On Tuesday, the Alameda County Office of Education announced in a press release the extension of school campus closures for the remainder of the academic 2019-2020 year.
This decision aligns with five other Bay Area counties. According to the press release, Alameda, Contra Costa, Marin, San Mateo, Santa Clara and San Francisco county superintendents consulted with public health officers in their counties in making this decision.
The press release added that schools will continue to transition to at-home instruction and “distance learning formats.” Schools will continue to use campus facilities to distribute school meals and provide child care or supervision in accordance with the local community’s needs.
This decision comes after the announcement that school campuses would be closed for in-person instruction through May 1. After California Gov. Gavin Newsom and state Superintendent of Public Instruction Tony Thurmond suggested students would likely not be able to return to school campuses for the remainder of the school year, however, the Bay Area counties decided to complete the year with “distance learning.”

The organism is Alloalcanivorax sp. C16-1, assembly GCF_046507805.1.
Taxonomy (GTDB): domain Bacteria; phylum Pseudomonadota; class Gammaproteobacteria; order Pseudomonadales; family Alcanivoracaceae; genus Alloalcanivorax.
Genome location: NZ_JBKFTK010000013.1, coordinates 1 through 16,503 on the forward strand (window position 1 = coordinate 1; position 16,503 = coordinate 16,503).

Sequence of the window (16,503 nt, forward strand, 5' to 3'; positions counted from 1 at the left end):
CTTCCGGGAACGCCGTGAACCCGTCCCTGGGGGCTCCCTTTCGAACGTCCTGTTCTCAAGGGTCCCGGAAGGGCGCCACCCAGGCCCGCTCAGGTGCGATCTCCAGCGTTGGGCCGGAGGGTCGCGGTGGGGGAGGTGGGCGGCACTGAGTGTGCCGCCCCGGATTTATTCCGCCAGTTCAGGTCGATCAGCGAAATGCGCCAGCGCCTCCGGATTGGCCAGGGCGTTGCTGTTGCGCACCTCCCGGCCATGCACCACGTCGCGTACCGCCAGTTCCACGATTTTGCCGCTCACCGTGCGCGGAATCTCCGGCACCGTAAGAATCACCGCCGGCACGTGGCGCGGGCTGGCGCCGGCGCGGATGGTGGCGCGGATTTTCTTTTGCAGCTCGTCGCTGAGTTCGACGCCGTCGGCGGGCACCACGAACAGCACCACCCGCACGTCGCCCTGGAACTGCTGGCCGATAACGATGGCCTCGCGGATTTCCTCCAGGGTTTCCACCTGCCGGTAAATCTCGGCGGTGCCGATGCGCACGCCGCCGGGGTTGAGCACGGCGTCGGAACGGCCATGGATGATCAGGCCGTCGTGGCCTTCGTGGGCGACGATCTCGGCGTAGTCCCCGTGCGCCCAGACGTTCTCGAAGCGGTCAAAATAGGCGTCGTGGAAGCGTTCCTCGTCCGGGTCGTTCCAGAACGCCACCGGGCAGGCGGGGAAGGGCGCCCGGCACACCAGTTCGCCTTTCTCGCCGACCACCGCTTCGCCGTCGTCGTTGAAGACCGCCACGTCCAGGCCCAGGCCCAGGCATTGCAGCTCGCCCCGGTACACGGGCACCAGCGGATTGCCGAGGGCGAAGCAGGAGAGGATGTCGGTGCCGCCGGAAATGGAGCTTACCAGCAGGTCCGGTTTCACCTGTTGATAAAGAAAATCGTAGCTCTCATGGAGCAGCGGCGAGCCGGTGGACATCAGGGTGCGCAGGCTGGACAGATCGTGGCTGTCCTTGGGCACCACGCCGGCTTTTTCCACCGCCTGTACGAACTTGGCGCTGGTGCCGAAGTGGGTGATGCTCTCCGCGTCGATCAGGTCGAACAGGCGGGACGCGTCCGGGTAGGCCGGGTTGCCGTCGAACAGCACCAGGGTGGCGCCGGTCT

“This public health crisis is unlike anything we have faced in public education. I am proud that the public health officers and county superintendents have been able to come together to determine what is in the best interest of our students and their families. The input of our public health officers is essential,” said L. Karen Monroe, Alameda County superintendent of schools, in the press release. “We must ensure that we continue to do all we can to support our most vulnerable students, who may not have the same access to remote learning and healthcare services while maintaining the overall safety of our communities and flattening the curve.”
Bay Area counties will continue to work together in aligning strategies and practices to support Bay Area schools, according to the press release. The Alameda County Office of Education also highlighted that all residents, including county students and families, continue to adhere to guidance provided by public health officers.
Berkeley Unified School District Superintendent Brent Stephens said in a districtwide email Tuesday that while the district has not officially extended its closure through the end of the school year, he plans to advise the board to do so at its next meeting on April 15.
Stephens also said in the email that he would like the board to revisit any decisions made in the event of changing public health guidance.
“This is a disappointing but not unexpected announcement,” Stephens said in the email. “It does help us clarify that our plans are likely to be for a longer term.”
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